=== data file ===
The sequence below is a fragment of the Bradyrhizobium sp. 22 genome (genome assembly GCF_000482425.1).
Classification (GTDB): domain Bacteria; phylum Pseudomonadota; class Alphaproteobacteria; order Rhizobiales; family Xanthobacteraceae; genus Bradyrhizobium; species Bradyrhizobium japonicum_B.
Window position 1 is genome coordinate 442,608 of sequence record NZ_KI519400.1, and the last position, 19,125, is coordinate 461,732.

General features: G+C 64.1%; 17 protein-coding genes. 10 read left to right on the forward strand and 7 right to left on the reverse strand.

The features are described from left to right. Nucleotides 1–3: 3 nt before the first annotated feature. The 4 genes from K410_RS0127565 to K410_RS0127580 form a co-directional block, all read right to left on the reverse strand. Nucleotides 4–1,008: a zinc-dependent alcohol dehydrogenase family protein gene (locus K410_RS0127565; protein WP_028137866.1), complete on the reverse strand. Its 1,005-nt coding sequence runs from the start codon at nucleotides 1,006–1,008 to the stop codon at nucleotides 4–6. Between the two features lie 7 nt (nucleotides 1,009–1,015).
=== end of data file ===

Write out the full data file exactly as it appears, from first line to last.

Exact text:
The sequence below is a fragment of the Bradyrhizobium sp. 22 genome (genome assembly GCF_000482425.1).
Classification (GTDB): domain Bacteria; phylum Pseudomonadota; class Alphaproteobacteria; order Rhizobiales; family Xanthobacteraceae; genus Bradyrhizobium; species Bradyrhizobium japonicum_B.
Window position 1 is genome coordinate 442,608 of sequence record NZ_KI519400.1, and the last position, 19,125, is coordinate 461,732.

General features: G+C 64.1%; 17 protein-coding genes. 10 read left to right on the forward strand and 7 right to left on the reverse strand.

The features are described from left to right. Nucleotides 1–3: 3 nt before the first annotated feature. The 4 genes from K410_RS0127565 to K410_RS0127580 form a co-directional block, all read right to left on the reverse strand. Nucleotides 4–1,008: a zinc-dependent alcohol dehydrogenase family protein gene (locus K410_RS0127565; protein WP_028137866.1), complete on the reverse strand. Its 1,005-nt coding sequence runs from the start codon at nucleotides 1,006–1,008 to the stop codon at nucleotides 4–6. Between the two features lie 7 nt (nucleotides 1,009–1,015).